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Pupils hit by non-contact time

Accusations of babysitting have been made by expressive arts specialists, research on reduced class contact reveals

one of the most comprehensive surveys of reduced class contact has revealed that it could be adversely affecting pupils' education.

Last session was the first year in which non-contact time for all teachers was reduced to 22.5 hours per week. But expressive arts specialists, who were employed in timtabled blocks to release teachers from class, complained they were being used as "babysitters" rather than giving pupils a quality experience. They claimed class teachers were the major beneficiaries.

The evaluation of phase two of the new arrangements, part of the national teachers' agreement, was carried out in Perth and Kinross.

Council officials and union representatives are now implementing a series of proposals aimed at countering the problems identified by teachers.

Douglas Stewart, local association secretary for the Educational Institute of Scotland, acknowledged that many of the issues would inevitably be mirrored elsewhere. The survey in his authority is thought to be the most detailed carried out anywhere in Scotland.

Many education authorities followed the example of Perth and Kinross and used expressive arts and PE specialists to cover the hours of primary teachers' non contact time.

Mr Stewart acknowledged that the "babysitting" verdict was very negative, but said he did not feel teachers saw specialists in that way.

Chris Webb, head of education services in Perth and Kinross, accepted that the previous system "did not necessarily lead to a high-quality learning experience for youngsters". In future, schools would be offered different options rather than a "one size fits all" approach.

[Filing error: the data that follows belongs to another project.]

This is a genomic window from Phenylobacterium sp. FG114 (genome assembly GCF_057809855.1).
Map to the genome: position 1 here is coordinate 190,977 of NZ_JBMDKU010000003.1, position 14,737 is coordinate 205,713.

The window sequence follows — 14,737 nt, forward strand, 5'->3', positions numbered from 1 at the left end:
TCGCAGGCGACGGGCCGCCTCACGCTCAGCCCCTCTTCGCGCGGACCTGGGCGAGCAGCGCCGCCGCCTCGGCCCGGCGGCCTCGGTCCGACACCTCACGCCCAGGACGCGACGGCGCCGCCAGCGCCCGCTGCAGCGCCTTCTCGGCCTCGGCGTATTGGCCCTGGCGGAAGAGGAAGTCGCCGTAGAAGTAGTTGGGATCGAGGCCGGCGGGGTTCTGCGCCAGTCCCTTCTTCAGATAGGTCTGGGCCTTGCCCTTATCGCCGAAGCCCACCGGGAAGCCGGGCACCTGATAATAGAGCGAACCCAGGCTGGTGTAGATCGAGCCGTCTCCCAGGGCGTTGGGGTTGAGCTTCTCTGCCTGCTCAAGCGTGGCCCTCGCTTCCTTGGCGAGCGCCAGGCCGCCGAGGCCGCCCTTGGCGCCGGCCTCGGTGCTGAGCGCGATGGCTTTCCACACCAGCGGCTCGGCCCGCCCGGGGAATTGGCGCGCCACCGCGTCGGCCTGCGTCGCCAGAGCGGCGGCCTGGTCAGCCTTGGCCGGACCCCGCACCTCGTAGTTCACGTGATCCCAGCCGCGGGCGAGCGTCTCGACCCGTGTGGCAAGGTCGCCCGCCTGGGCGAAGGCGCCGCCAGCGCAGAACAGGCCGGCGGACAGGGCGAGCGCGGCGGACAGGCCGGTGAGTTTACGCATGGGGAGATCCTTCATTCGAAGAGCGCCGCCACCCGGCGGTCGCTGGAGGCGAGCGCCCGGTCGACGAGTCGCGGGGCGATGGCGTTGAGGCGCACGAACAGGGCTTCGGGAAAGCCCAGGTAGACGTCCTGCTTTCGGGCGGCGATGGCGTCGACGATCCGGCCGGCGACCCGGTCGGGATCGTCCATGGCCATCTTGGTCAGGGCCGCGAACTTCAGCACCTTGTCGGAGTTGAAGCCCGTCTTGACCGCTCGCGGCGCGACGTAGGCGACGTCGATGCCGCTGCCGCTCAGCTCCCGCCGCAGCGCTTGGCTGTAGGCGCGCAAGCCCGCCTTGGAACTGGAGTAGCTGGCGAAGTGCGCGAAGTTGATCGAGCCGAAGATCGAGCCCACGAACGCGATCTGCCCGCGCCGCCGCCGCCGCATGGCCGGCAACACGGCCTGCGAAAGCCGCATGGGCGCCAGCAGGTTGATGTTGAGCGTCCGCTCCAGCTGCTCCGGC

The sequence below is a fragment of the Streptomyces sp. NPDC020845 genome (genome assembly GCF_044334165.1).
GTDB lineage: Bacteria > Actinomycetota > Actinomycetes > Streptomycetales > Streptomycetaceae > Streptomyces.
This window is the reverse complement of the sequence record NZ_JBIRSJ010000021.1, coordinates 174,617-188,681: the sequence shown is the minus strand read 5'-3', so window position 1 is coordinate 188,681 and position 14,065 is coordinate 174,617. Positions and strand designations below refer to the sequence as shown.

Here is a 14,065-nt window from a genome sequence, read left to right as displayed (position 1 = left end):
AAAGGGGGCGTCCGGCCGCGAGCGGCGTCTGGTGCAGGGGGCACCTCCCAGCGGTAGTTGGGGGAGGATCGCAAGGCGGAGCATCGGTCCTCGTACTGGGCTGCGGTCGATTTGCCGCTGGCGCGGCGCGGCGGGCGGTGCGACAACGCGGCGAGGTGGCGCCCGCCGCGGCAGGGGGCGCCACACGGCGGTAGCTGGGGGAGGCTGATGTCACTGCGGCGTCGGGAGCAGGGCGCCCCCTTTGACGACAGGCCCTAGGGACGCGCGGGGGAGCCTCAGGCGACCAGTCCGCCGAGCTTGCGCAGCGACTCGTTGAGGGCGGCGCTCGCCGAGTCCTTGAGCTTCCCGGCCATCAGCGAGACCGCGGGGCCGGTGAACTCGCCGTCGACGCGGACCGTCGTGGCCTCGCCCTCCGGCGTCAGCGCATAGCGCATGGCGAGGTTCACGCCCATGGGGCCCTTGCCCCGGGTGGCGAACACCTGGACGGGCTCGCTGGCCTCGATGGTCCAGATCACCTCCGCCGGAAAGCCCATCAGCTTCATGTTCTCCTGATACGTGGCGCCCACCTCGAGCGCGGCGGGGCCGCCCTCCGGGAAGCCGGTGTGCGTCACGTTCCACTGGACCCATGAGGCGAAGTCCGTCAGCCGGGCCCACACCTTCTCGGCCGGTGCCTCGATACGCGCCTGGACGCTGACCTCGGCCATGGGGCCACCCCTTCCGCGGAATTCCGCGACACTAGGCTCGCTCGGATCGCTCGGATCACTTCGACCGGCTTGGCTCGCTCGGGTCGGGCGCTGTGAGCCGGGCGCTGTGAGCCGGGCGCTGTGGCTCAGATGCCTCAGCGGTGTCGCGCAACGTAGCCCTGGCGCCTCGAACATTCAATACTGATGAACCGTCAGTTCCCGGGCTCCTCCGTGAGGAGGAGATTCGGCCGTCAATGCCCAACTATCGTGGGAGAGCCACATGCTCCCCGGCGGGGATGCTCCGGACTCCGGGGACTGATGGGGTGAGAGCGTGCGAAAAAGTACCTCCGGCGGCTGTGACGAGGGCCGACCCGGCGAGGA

The Joint Negotiating Committee for Teachers in Perth and Kinross has already agreed that expressive arts specialists should deliver art, music and drama in three blocks through the year. Schools will be able to vary the amount of specialist input they receive, depending on the skills and talents of existing school staff.

Among more positive findings were that reduced contact with pupils allowed class teachers more time for planning and preparation, and sharing best practice.

However, primary teachers said they were concerned that team teaching between themselves and specialists was no longer taking place, pupils' learning experiences were poorer, and there was a lack of communication between themselves and specialists. A 10-minute handover has now been built into the hour-long expressive arts lessons delivered by specialists, to allow for better communication with class teachers.

A few expressive arts specialists said they liked having sole responsibility for a class, and that it gave small schools a substantial increase in time with them. But they were concerned about being left on their own to teach practical subjects such as music or drama to classes of 30 pupils.

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